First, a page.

Durban – It’s not every day that a champion bartender gets to produce his own champion gin.
Industry legend, Travis Kuhn, launched the first limited-edition Pioneers Collection gin under the Inverroche label at a cocktail tasting event at uMhlanga’s Lucky Shaker last week.
Kuhn, 40, who describes himself as a professional bartender, smiler, mixologist, entrepreneur, Joburg boetjie, entertainer, cocktail aficionado and flair specialist, came fifth in the World Class Club Bartending Championships in 2018, a competition entered by 10 000 people from 60 countries.
Travis Kuhn serves a taster of his own gin, produced by Inverroche.
The Inverroche competition was held in February last year. “But then big bad corona came along and tried to crush everyone’s dreams,” Kuhn said.
“There are two things every bartender always wants to achieve. One is to open your own bar – mine tanked in the middle of the pandemic. People think bartenders don’t become things in life, but they do. We are charismatically gifted and it’s amazing what we can do.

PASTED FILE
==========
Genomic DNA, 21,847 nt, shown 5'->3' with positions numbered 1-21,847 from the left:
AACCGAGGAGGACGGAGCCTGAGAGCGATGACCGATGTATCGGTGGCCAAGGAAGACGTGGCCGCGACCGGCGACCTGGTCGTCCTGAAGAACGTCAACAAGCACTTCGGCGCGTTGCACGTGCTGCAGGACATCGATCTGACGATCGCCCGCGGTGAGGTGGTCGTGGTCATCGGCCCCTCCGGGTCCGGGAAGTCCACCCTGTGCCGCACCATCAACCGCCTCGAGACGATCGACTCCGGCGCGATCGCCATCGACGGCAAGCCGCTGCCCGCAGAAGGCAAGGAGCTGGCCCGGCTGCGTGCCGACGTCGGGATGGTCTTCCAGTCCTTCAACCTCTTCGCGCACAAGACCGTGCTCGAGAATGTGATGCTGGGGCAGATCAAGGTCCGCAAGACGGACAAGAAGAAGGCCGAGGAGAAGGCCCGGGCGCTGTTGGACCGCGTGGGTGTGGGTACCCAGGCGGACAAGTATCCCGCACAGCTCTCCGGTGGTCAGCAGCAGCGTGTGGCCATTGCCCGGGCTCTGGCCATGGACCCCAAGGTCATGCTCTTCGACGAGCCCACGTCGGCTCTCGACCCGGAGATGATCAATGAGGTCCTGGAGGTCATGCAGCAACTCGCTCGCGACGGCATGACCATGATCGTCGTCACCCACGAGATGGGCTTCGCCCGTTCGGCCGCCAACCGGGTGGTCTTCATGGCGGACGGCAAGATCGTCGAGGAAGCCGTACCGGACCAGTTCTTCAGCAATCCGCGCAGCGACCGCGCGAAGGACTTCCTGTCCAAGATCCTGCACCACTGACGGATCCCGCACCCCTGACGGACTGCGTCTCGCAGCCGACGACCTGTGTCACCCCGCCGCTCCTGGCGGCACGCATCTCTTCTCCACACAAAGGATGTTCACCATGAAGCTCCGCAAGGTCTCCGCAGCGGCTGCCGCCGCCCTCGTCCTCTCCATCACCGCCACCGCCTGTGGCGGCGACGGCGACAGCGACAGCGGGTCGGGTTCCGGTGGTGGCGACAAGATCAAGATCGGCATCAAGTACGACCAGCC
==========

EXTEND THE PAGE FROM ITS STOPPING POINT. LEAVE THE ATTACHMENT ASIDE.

“The second thing is to make their own product, whether it’s bitters or a tonic or a luxury gin. It’s very rare I will make a base drink myself.”
His approach to creating his perfect gin was to stir things up and he admits he was “completely green”.
A gin tasting of the Pioneers Collection gin from Inverroche.
“I didn’t want to make a gin that would sell forever. And not everybody would have to like it. I had to make a gin that I like, and what do I like? Flavourful, heavy, full bodied spirits because I want to make cocktails and cocktails need flavour from the base spirit.”
He was involved in every aspect of the production himself from creating the liquid to the design of the label and bottle.
“Michael said to me,give me your flavour profile and 12 botanicals and we’ll distil it. The two of us played around with different percentages and we experimented until we got it right,” said Kuhn.
Szechuan pepper for spice was his first profile, plus “double dips of juniper which is where London dry gin comes from. Szechuan pepper tastes a lot like juniper,” he says.
“The second flavour profile was freshness so we used lemon peel – that’s our backbone. And then we wanted a cool refreshing lasting finish so I went for cardamom. I didn’t want anything sweet.”
And then Kuhn got into the making of cocktails with his gin. A cocktail with honeybush tea, honey syrup and fresh Durban pineapples, a champagne cocktail with grapefruit juice and pink peppercorn foam, and the highlight, a frozen martini, made using dry ice, topped with a block of olive Turkish delight.
The Independent on Saturday